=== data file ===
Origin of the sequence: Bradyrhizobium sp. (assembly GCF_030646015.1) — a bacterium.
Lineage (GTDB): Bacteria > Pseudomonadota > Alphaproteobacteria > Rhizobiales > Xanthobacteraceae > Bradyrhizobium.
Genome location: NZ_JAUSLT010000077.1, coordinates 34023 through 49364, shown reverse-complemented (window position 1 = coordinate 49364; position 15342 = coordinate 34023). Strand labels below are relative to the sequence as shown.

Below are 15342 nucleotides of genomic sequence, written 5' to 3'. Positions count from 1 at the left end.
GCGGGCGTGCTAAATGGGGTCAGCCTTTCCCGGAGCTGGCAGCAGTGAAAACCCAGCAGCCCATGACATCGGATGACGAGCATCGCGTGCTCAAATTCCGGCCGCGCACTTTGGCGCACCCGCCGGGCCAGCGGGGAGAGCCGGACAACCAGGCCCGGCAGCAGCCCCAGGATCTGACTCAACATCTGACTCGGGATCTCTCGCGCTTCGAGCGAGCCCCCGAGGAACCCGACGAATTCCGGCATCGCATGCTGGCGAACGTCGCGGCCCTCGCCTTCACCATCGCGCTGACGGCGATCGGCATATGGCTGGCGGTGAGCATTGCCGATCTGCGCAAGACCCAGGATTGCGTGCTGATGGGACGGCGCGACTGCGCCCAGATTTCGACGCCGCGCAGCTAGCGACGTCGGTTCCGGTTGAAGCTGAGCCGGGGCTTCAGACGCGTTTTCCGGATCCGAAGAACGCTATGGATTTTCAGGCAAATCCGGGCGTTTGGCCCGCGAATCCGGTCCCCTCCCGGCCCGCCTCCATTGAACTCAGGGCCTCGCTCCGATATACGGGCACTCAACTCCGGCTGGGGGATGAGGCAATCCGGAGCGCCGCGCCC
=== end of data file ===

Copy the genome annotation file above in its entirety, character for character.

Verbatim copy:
Origin of the sequence: Bradyrhizobium sp. (assembly GCF_030646015.1) — a bacterium.
Lineage (GTDB): Bacteria > Pseudomonadota > Alphaproteobacteria > Rhizobiales > Xanthobacteraceae > Bradyrhizobium.
Genome location: NZ_JAUSLT010000077.1, coordinates 34023 through 49364, shown reverse-complemented (window position 1 = coordinate 49364; position 15342 = coordinate 34023). Strand labels below are relative to the sequence as shown.

Below are 15342 nucleotides of genomic sequence, written 5' to 3'. Positions count from 1 at the left end.
GCGGGCGTGCTAAATGGGGTCAGCCTTTCCCGGAGCTGGCAGCAGTGAAAACCCAGCAGCCCATGACATCGGATGACGAGCATCGCGTGCTCAAATTCCGGCCGCGCACTTTGGCGCACCCGCCGGGCCAGCGGGGAGAGCCGGACAACCAGGCCCGGCAGCAGCCCCAGGATCTGACTCAACATCTGACTCGGGATCTCTCGCGCTTCGAGCGAGCCCCCGAGGAACCCGACGAATTCCGGCATCGCATGCTGGCGAACGTCGCGGCCCTCGCCTTCACCATCGCGCTGACGGCGATCGGCATATGGCTGGCGGTGAGCATTGCCGATCTGCGCAAGACCCAGGATTGCGTGCTGATGGGACGGCGCGACTGCGCCCAGATTTCGACGCCGCGCAGCTAGCGACGTCGGTTCCGGTTGAAGCTGAGCCGGGGCTTCAGACGCGTTTTCCGGATCCGAAGAACGCTATGGATTTTCAGGCAAATCCGGGCGTTTGGCCCGCGAATCCGGTCCCCTCCCGGCCCGCCTCCATTGAACTCAGGGCCTCGCTCCGATATACGGGCACTCAACTCCGGCTGGGGGATGAGGCAATCCGGAGCGCCGCGCCC